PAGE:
National SID organization honors Texas A&M’s Cannon

Published: Feb. 27, 2018 at 3:41 PM CST
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Longtime Texas A&M sports information director Alan Cannon has been named the 2018 winner of the prestigious Arch Ward Award, the College Sports Information Directors of America (CoSIDA) announced on Tuesday.

The Arch Ward Award is presented annually to a CoSIDA member who has made an outstanding contribution to the field of college sports information, and who by his or her activities, has brought dignity and prestige to the profession. Cannon will receive the Arch Ward Award at the organization’s annual convention this June in Washington, D.C.

“I am humbled and honored,” Cannon said. “This award is more of a reflection of the good fortune I have had throughout the years. To learn the business from outstanding bosses such as Bob Condron, Maxey Parrish, Spec Gammon, Ralph Carpenter, Tom Turbiville and Johnny Keith. To continue to learn by association from great SIDs in the Southwest Conference, Big 12 Conference and now the Southeastern Conference. The blessings of having mentors such as Bill Little and Doug Vance to encourage me to get more involved with CoSIDA and taking advantage of learning from tremendous CoSIDA members in all divisions across this nation. But most of all, I have been fortunate to have bright and outstanding staff members and students who continue to help me learn and improve daily. With apologies to Yankee great Lou Gehrig, I truly feel like I am the luckiest guy on the face of the earth.”

A 2014 inductee into the CoSIDA Hall of Fame, Cannon’s career at Texas A&M has spanned four decades and he has been witness to the tumult of college football’s first million-dollar head coach in 1982, the despair when 12 student souls were taken in the Bonfire Tragedy in 1999, the spectacle of the first freshman Heisman Memorial Trophy winner in 2012, and the addition of a head football coach with a national championship already on his resume in 2017.

Cannon was there for those events, and he was there for the thousands and thousands of Texas A&M athletic contests, hirings, fir­ings, press conferences, game previews and recaps that only a few people took notice of. Through it all, Cannon’s steady hand, resourcefulness and resolve have been present. His goal in every instance was to put Texas A&M University, and its greatest resource -- the student-athletes -- in the best light possible. While walking the fine line between “what’s best for the University” and “what does the media need,” Cannon fosters the utmost respect from the local, state and national media.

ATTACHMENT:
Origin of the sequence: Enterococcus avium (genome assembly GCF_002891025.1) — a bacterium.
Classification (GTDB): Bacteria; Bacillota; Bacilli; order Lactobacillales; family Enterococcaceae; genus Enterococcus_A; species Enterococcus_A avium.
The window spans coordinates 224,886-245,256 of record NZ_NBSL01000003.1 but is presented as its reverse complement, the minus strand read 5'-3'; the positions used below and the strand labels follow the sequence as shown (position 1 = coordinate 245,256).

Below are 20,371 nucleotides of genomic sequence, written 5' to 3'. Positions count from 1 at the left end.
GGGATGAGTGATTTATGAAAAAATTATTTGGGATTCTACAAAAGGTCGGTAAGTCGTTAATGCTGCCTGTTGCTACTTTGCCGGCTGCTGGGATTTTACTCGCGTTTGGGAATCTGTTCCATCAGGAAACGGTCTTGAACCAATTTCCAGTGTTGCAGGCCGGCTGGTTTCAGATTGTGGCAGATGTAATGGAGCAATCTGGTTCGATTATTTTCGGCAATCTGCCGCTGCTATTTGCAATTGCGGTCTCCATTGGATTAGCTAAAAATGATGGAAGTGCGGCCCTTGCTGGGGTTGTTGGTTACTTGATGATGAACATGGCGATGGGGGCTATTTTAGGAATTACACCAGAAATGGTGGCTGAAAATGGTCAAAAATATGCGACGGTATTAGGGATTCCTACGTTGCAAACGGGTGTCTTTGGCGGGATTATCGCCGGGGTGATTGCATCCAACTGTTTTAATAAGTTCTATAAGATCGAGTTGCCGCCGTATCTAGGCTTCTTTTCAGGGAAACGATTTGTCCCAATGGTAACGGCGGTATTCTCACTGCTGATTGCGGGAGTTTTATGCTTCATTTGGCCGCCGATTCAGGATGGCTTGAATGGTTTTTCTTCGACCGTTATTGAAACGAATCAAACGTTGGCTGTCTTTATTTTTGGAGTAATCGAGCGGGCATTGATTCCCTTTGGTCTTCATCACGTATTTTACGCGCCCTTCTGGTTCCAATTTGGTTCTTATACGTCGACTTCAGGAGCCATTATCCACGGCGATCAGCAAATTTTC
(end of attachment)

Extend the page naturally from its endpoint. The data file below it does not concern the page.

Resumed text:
Cannon came to Texas A&M in 1981 as a walk-on second baseman who couldn’t catch up to the fastball on Coach Tom Chandler’s Aggie baseball team. The wise Coach Chandler advised the young baseball player that his skills might be better served filing photos and clipping newspaper articles in Spec Gammon’s SID office. With that, a career in collegiate athletics was born.

His career has seen him as the primary media contact for Texas A&M’s winningest football coach (R.C. Slocum), the win­ningest basketball coach (Dr. Shelby Metcalf) and the winningest baseball coach (Mark Johnson). He’s been the head football SID for four head coaches -- Slocum, Dennis Franchione, Mike Sherman and Kevin Sumlin -- and he’s served under five directors of athletics -- John David Crow, Wally Groff, Bill Byrne, Eric Hyman and Scott Woodward.

Arch Ward Award Recipients

Arch Ward was sports editor of the Chicago Tribune from 1930 until he died in 1955. He is credited with inventing the concept of an all-star contest. All-star games began in 1933 with the first baseball all-star game. The following year, Ward initiated the College All-Star football game.

2018 Alan Cannon (Texas A&M)

2017 Jeff Hodges (North Alabama)

2016 Bernie Cafarelli (American Athletic Conference)

2015 Nick Joos (Baylor)

2014 Julie Bennett (Baylor)

2013 Shelly Poe (Auburn)

2012 Lawrence Fan (San Jose State)

2011 Justin Doherty (Wisconsin)

2010 Al Shrier (Temple)

2009 William "Bill" Hamilton (South Carolina State)

2008 Debby Jennings (Tennessee)

2007 John Paquette (Big East Conference)

2006 Bud Ford (Tennessee)

2005 Ed Carpenter (Boston University)

2004 Claude Felton (Georgia)

2003 Jim Wright (NCAA)

2002 Hal Cowan (Oregon State)

2001 Langston Rogers (Mississippi)

2000 Mary Jo Haverbeck (Penn State)

1999 Rick Brewer (North Carolina)

1998 Bill Little (Texas)

1997 Dave Cawood (NCAA)

1996 Fred Nuesch (Texas A&M-Kingsville)

1995 Howie Davis (Massachusetts)

1994 John Humenik (Florida)

1993 Tom Price (South Carolina)

1992 Dave Wohlhueter (Cornell)

1991 Haywood Harris (Tennessee)

1990 Steve Boda (NCAA)

1989 Dave Schulthess (Brigham Young)

1988 Marv Homan (Ohio State)

1987 Roger Valdiserri (Notre Dame)

1986 Jim Mott (Wisconsin)

1985 Nick Vista (Michigan State)

1984 Bill Esposito (St. John’s)

1983 Elmore Hudgins (Southeastern Conference)

1982 Jones Ramsey (Texas)

1981 Don Bryant (Nebraska)

1980 Bill Whitmore (Rice)

1979 Marvin Francis (Atlantic Coast Conference/Wake Forest)

1978 Frank Soltys (Arizona)

1977 Bob Bradley (Clemson)

1976 Bob Hartley (Mississippi State)

1975 Bill Callahan (Missouri)

1974 Charley Thornton (Alabama)

1973 Wilbur Synpp (Ohio State)

1972 Bill Young (Wyoming)

1971 Tom Miller (Indiana)

1970 Baaron Pittenger (Harvard)

1969 Wilbur Evans (Southwest Conference)

1968 Eric Wilson (Iowa)

1967 Bob Culp (Western Michigan)

1966 Ernest Goodman (Howard)

1965 Don Pierce (Kansas)

1964 Ned West (Georgia Tech)

1963 Wiles Hallock (Wyoming)

1962 Fred Stabley Sr. (Michigan State)

1961 Harold Keith (Oklahoma)

1960 Bob Paul (Pennsylvania)

1959 John Cox (Navy)

1958 Lester Jordan (Southern Methodist)